Sexual Assault in California
Prevalence of Rape in California
In California in 2006, more than 9,000 incidents of forcible rapes were reported to the police. However, the actual number of rapes is probably much higher, since only 41% of rape and sexual assault victims report their victimization to the police. In addition, more than 6,000 cases of statutory rape were referred to prosection.[1]
 
Definition of Sexual Assault
California law prohibits sexual assault, which includes any sexual contact without consent. Consent is defined as “positive cooperation in act or attitude pursuant to an exercise of free will.”[2] Consent requires that the person acted “freely and voluntarily and [had] knowledge of the nature of the act or transaction involved.”[3]
 
Rape
California defines rape as sexual intercourse with any person, accomplished under one of several different circumstances, including:
  • Against the person’s will with the use of force or violence, or threats of force or violence,
  • The use of false or fraudulent misrepresentation; or
  • Where the victim lacks mental capacity or is otherwise unable to give valid consent.[4]
Marital and Date Rape
Under California law, consent is not assumed simply because the victim and the attacker were, or currently are, dating or married. A person can still be convicted of rape if the victim is his wife or girlfriend. [5] California law penalizes marital and date rape the same as any other form of rape. California also punishes any unwanted or non-consensual sexual penetration of any kind by up to eight years in prison.[6]
 
Penetration and Resistance
“Sexual intercourse” can include any act of penetration, however slight. The California statute states that “the essential guilt of rape consists in the outrage to the person and feelings of the victim of the rape. Any sexual penetration, however slight, is sufficient to complete the crime.”[7] Although it is a defense that the act of sexual intercourse occurred due to a reasonable belief that the victim consented,[8] the victim “need only make such resistance as will reasonably manifest her refusal to consent to the act.”[9]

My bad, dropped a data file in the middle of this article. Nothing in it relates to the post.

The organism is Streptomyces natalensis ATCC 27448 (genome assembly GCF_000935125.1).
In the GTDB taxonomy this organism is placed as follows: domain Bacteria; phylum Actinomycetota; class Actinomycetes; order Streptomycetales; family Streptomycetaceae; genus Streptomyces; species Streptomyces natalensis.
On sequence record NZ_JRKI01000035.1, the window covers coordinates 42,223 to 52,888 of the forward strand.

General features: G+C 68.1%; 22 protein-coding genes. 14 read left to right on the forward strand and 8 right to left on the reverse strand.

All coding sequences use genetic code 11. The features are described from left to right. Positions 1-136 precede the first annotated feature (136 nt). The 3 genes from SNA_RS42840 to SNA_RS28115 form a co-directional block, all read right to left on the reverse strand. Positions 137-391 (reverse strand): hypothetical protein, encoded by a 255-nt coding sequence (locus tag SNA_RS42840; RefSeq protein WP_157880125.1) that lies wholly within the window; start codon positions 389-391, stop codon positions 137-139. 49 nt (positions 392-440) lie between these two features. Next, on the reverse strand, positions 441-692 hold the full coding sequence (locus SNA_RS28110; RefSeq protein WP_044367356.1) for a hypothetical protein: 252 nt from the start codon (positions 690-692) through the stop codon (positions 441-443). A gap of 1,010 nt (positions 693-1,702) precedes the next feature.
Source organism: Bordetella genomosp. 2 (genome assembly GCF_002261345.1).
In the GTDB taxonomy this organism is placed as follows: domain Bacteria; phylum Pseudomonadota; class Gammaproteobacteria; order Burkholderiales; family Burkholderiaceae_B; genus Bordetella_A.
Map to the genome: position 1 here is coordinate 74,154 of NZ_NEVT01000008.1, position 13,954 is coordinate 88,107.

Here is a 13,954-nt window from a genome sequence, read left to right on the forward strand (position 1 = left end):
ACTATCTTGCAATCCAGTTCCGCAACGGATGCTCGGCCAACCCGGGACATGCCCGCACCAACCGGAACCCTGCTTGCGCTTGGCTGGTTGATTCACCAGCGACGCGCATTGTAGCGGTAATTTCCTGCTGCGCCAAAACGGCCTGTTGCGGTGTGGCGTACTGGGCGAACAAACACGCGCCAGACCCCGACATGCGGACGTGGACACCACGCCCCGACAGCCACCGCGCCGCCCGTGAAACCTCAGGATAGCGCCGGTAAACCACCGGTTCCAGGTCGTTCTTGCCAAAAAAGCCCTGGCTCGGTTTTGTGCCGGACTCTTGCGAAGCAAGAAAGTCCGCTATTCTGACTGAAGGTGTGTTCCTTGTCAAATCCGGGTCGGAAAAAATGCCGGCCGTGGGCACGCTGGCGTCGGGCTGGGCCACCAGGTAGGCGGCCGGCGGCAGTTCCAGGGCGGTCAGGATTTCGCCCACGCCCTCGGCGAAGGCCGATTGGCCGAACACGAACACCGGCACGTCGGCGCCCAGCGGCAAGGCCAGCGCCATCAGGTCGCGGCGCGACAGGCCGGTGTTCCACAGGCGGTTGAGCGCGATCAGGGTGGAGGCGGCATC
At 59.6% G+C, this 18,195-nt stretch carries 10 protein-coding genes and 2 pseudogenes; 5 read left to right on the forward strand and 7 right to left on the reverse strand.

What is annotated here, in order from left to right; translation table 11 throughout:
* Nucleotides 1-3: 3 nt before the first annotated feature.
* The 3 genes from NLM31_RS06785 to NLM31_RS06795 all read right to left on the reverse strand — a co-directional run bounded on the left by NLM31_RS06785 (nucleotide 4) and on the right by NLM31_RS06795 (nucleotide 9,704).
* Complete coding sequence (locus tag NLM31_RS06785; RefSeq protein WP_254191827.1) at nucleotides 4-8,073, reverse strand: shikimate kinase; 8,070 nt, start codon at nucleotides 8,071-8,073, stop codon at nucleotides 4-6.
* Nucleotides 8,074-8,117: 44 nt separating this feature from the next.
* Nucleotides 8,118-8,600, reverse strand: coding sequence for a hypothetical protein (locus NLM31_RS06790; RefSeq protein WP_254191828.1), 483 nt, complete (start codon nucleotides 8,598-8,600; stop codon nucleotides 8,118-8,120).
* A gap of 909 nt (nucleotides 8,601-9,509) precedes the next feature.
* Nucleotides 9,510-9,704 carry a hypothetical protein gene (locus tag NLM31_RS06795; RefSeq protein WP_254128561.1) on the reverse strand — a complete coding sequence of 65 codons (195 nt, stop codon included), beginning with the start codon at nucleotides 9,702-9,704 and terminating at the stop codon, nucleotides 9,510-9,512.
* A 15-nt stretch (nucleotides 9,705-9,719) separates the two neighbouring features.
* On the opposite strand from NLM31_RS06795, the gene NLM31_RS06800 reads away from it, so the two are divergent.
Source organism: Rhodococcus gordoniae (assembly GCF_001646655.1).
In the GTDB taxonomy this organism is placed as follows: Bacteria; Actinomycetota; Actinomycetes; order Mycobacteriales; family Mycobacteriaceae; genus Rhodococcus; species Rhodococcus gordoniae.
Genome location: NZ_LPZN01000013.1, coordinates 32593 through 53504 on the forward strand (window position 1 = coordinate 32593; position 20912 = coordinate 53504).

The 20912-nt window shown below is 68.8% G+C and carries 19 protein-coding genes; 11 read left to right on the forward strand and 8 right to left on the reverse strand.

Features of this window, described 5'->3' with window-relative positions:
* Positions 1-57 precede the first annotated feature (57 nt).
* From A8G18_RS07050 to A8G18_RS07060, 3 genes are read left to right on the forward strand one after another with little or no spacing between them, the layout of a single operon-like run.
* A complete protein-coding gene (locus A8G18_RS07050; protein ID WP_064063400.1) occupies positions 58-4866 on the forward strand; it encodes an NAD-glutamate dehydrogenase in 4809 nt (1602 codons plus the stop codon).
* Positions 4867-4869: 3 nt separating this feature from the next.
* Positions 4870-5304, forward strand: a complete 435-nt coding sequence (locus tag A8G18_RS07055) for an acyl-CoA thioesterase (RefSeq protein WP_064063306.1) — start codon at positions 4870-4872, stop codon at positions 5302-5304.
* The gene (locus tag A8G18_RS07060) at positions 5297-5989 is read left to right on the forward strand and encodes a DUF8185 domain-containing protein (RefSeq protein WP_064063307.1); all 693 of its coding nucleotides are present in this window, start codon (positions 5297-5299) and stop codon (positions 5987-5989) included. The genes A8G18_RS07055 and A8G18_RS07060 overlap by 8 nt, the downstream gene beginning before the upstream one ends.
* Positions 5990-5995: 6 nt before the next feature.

Sexual Battery
In addition to outlawing rape, the California Penal Code establishes a separate crime of “sexual battery.” Sexual battery consists of “touching an intimate part of another person” either against that person’s will or when that person does not have the capacity to give informed consent.[10] “Touching” can include contact through the victim’s clothing. Intimate touching of someone against their will is a misdemeanor offense.[11] The crime is graded more harshly if the victim is restrained, unconscious, or otherwise without capacity to consent. [12]
 
Statutory Rape
California also criminalizes sexual or oral intercourse with a minor, even if the minor agrees to the intercourse. A minor is anyone who is under 18 years of age.[13] The law treats a minor as being unable to give valid consent because of her age. If the minor is less than three years younger than the person, then the crime is a misdemeanor. If the minor is more than three years younger, the perpetrator will be charged with a felony.[14]
 
Sex Offender Laws
California maintains its own sex offender database. Under the Sex Offender Registration Act, there are four categories of sex offender registration, ranging from public disclosure of the offender’s home address to an exemption from any public disclosure. According to Penal Code § 290.46, the amount of information on the sex offender that must be listed on the public database varies based on the sexual offense committed and other factors, such as previous sexual offense convictions.
 
 
 


 


[1] 2008 Report: Research on Rape and Violence, California Coalition Against Sexual Assault (2008).  See also: 2009 Report: Selected Findings:Recent Research on Sexual Violence.               
[2] California Penal Code § 261.6.
[3] California Penal Code § 261.6.
[4] California Penal Code § 261, § 262.
[5] California Penal Code § 261.6.
[6] California Penal Code § 289.
[7] California Penal Code § 263.
[8] See People v. Guthreau, 162 Cal. Rptr. 376, 378 (Ct. App. 1980).
[9] People v. Hunt, 139 Cal. Rptr. 675, 676 (Ct. App. 1977).
[10] California Penal Code § 243.4
[11] Id.
[12] Id.
[13] California Penal Code § 261.5.
[14] California Penal Code § 261.5, § 288(a).